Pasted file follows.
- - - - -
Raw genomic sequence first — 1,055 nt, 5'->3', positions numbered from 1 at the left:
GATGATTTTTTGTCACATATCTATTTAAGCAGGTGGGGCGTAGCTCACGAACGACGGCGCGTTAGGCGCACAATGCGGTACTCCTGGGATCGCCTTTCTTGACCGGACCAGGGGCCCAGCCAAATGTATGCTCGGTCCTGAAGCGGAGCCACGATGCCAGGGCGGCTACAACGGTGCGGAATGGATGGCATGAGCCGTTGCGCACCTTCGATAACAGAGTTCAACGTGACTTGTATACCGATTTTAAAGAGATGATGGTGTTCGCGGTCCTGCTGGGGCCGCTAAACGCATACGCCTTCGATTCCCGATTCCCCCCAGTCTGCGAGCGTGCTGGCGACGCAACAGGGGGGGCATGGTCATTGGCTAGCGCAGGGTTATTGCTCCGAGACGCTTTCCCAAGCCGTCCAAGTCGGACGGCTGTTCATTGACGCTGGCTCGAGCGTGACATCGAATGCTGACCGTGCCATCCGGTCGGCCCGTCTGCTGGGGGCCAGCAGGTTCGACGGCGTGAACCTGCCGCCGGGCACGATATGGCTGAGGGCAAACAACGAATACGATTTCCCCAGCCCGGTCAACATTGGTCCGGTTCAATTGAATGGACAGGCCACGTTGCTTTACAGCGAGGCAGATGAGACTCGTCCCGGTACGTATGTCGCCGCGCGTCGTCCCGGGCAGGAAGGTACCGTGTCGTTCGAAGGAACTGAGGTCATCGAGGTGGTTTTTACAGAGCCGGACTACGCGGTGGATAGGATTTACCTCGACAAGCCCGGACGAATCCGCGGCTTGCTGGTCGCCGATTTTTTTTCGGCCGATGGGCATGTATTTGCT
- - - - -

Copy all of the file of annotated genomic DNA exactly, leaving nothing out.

Raw genomic sequence first — 1,055 nt, 5'->3', positions numbered from 1 at the left:
GATGATTTTTTGTCACATATCTATTTAAGCAGGTGGGGCGTAGCTCACGAACGACGGCGCGTTAGGCGCACAATGCGGTACTCCTGGGATCGCCTTTCTTGACCGGACCAGGGGCCCAGCCAAATGTATGCTCGGTCCTGAAGCGGAGCCACGATGCCAGGGCGGCTACAACGGTGCGGAATGGATGGCATGAGCCGTTGCGCACCTTCGATAACAGAGTTCAACGTGACTTGTATACCGATTTTAAAGAGATGATGGTGTTCGCGGTCCTGCTGGGGCCGCTAAACGCATACGCCTTCGATTCCCGATTCCCCCCAGTCTGCGAGCGTGCTGGCGACGCAACAGGGGGGGCATGGTCATTGGCTAGCGCAGGGTTATTGCTCCGAGACGCTTTCCCAAGCCGTCCAAGTCGGACGGCTGTTCATTGACGCTGGCTCGAGCGTGACATCGAATGCTGACCGTGCCATCCGGTCGGCCCGTCTGCTGGGGGCCAGCAGGTTCGACGGCGTGAACCTGCCGCCGGGCACGATATGGCTGAGGGCAAACAACGAATACGATTTCCCCAGCCCGGTCAACATTGGTCCGGTTCAATTGAATGGACAGGCCACGTTGCTTTACAGCGAGGCAGATGAGACTCGTCCCGGTACGTATGTCGCCGCGCGTCGTCCCGGGCAGGAAGGTACCGTGTCGTTCGAAGGAACTGAGGTCATCGAGGTGGTTTTTACAGAGCCGGACTACGCGGTGGATAGGATTTACCTCGACAAGCCCGGACGAATCCGCGGCTTGCTGGTCGCCGATTTTTTTTCGGCCGATGGGCATGTATTTGCT